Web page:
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The Arrival of Correct Hip-Hop "Grammer"

The Arrival of Correct Hip-Hop "Grammer"

It's no secret. Houston has a robust rap underground. We have many reasons to be proud of our hip-hop scene. And there's nothing wrong with having one more.

Every now and then, an artist comes out of the clear blue sky, and makes such an undeniable musical introduction, their newness to the scene is irrelevant. Their hip-hop skill set demands respect and can't be ignored. A rapper named Grammer (purposely misspelled) is on track to doing just that with his upcoming album A Grammer Darkly, which at early listen, is bordering on brilliant.

Grammer is full of rich lyricism, intellect, unexpected wisdom and just pure champion stuff. It all harmoniously blends together on Darkly, dropping November 30.

He gives us a taste with his debut video, also named "A Grammer Darkly," with none other than the monster on the mike, V-Zilla. In it, Grammer demonstrates his brain and star power with lyrical astuteness. It's a proper preview to what's to come.

And thank God. We always need better "grammer" in hip-hop. Never mind the spelling.

Rocks Off: You came out of the clear blue sky. Where in the hell do you come from?

Grammer: Northwest Park, to be exact. I went to Eisenhower High School. I remember in ninth grade on the way to school, the bus would pass by this building with murals of T.I., Bun B and Slim Thug, where the "3 Kings" music video was shot. Growing up, I thought it was cool to live in a place with a flourishing rap scene.



RO: Tell us about your name and the story behind it.

G: It's a play on my real name, Graham. I also like the meaning of grammar. It comes from the word "gramarye," meaning occult learning or magic. The misspelling is to signify a new structure.





RO: What are you trying to inspire with your music? There's a scent of rebellion.

G: First, I want people to be able to jam and vibe out to the sounds. Second, I hope the message inspires you to think for yourself and ask more questions. I feel like I try to boast both creative styling and thought provoking lyrics in my music.

The rebellion is there. I guess that comes from a dissatisfaction with many aspects of our world. I'm not conforming to the standards. I want a better life and I'm very ambitious.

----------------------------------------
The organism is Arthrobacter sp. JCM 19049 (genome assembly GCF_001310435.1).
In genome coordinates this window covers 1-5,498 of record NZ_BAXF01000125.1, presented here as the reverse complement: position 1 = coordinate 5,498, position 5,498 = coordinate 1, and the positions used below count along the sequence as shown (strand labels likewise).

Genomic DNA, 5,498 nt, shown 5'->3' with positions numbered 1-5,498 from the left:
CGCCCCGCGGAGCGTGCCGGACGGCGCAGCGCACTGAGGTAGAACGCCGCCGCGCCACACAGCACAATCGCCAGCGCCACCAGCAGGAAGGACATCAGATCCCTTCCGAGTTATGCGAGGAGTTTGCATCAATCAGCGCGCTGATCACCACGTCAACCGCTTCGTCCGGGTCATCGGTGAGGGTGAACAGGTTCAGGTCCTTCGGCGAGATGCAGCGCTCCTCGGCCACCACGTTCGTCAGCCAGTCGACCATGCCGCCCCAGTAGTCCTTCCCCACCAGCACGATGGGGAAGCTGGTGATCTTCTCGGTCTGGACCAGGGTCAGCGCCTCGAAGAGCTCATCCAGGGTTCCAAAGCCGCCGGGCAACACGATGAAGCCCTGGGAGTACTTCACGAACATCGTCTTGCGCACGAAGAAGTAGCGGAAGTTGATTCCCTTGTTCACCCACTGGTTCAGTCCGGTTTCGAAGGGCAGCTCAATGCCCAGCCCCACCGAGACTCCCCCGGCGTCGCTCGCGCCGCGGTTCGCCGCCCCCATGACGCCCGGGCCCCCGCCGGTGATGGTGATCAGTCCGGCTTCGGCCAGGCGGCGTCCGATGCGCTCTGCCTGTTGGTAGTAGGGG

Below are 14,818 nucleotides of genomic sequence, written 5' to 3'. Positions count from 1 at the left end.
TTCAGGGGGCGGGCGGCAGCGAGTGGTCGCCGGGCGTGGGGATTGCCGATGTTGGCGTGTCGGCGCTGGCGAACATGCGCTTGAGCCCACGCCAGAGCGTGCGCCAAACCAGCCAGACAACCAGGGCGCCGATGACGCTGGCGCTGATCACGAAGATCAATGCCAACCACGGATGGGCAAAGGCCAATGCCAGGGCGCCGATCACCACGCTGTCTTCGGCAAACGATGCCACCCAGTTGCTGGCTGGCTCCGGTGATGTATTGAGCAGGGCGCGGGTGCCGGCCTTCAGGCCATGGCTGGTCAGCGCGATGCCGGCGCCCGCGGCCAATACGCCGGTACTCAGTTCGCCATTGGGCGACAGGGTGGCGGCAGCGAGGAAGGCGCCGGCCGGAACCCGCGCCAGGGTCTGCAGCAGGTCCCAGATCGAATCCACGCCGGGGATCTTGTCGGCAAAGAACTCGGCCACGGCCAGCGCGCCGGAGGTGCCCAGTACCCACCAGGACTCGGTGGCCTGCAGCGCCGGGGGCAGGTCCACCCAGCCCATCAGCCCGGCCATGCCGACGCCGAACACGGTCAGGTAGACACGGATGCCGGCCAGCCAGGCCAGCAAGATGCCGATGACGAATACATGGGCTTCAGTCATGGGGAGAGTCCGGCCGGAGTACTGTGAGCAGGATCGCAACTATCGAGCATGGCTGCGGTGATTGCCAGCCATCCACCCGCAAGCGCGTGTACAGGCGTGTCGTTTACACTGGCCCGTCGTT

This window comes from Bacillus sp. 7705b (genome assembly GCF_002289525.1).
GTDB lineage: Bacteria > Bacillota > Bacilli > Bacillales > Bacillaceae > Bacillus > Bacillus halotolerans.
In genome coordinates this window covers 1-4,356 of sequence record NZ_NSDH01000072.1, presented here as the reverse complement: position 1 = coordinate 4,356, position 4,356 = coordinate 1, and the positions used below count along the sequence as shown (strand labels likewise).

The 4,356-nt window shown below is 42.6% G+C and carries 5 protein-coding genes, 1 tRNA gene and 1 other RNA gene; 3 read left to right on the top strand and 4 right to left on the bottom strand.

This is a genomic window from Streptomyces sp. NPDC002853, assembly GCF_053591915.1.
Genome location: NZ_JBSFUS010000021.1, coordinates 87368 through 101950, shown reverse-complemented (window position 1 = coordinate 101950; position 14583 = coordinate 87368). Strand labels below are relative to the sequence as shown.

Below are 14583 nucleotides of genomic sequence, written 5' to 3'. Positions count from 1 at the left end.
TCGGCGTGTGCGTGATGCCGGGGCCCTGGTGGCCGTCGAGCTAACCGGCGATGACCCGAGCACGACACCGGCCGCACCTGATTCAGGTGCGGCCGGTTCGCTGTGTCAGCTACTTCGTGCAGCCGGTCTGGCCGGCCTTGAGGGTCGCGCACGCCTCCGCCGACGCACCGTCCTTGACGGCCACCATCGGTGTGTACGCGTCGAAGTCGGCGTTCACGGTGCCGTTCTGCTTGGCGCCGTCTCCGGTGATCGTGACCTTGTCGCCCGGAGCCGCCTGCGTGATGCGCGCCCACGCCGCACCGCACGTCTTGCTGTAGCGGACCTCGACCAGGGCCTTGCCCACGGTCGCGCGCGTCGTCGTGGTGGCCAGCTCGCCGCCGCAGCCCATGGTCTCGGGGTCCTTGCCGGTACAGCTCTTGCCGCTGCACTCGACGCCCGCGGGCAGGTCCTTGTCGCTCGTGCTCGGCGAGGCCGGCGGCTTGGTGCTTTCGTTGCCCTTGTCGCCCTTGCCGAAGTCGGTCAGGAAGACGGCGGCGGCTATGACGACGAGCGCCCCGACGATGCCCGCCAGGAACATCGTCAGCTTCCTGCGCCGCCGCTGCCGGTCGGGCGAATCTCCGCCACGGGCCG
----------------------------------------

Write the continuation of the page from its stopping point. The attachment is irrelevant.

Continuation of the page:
The Arrival of Correct Hip-Hop "Grammer"

RO: What's the first song that inspired you?

G: "Southside" by Lil Keke. I think I was seven. It was the first rap song that I sat down and listened to in its entirety. I hurried to write down the lyrics of the hook and I remember staring at them, noticing the rhyme schemes and beginning to understand what rap is.

RO: Who taught you about music? 


G: I suppose my dad did. Our house was always filled with the sounds of my dad playing his acoustic guitar. I also learned a lot from classic East Coast hip-hop albums: Illmatic, Reasonable Doubt, Capital Punishment, Do Or Die. The list goes on. 




RO: What can people expect with A Grammer Darkly?

G: My team and I have been working on it for over a year to get it just right. The project features production by Lex The Comrade, J. Spino, Killa Beatz, Eddie Aldrin, DJ Corbett, Grime Knocks and guests appearances from Chief of Ill Faded, Eddie Conner, Dj Nobel, Kelsey Bland and V-Zilla.





RO: Why'd you link up with V-Zilla for your big debut?

G: Zilla is a legend and lyrical monster. I've been a big fan of his work for years. He's featured on my first mixtape back in 2009. I wanted to make a big impression with a gritty, lyric-heavy banger, so Zilla was a perfect fit for the joint.





RO: Where can people see you perform in the near future? 



G: [The] A Grammer Darkly album release party is November 28 at Toc Bar downtown, 112 Travis.

Check out AGrammerDarkly.com. Follow Grammer on Twitter and Facebook.





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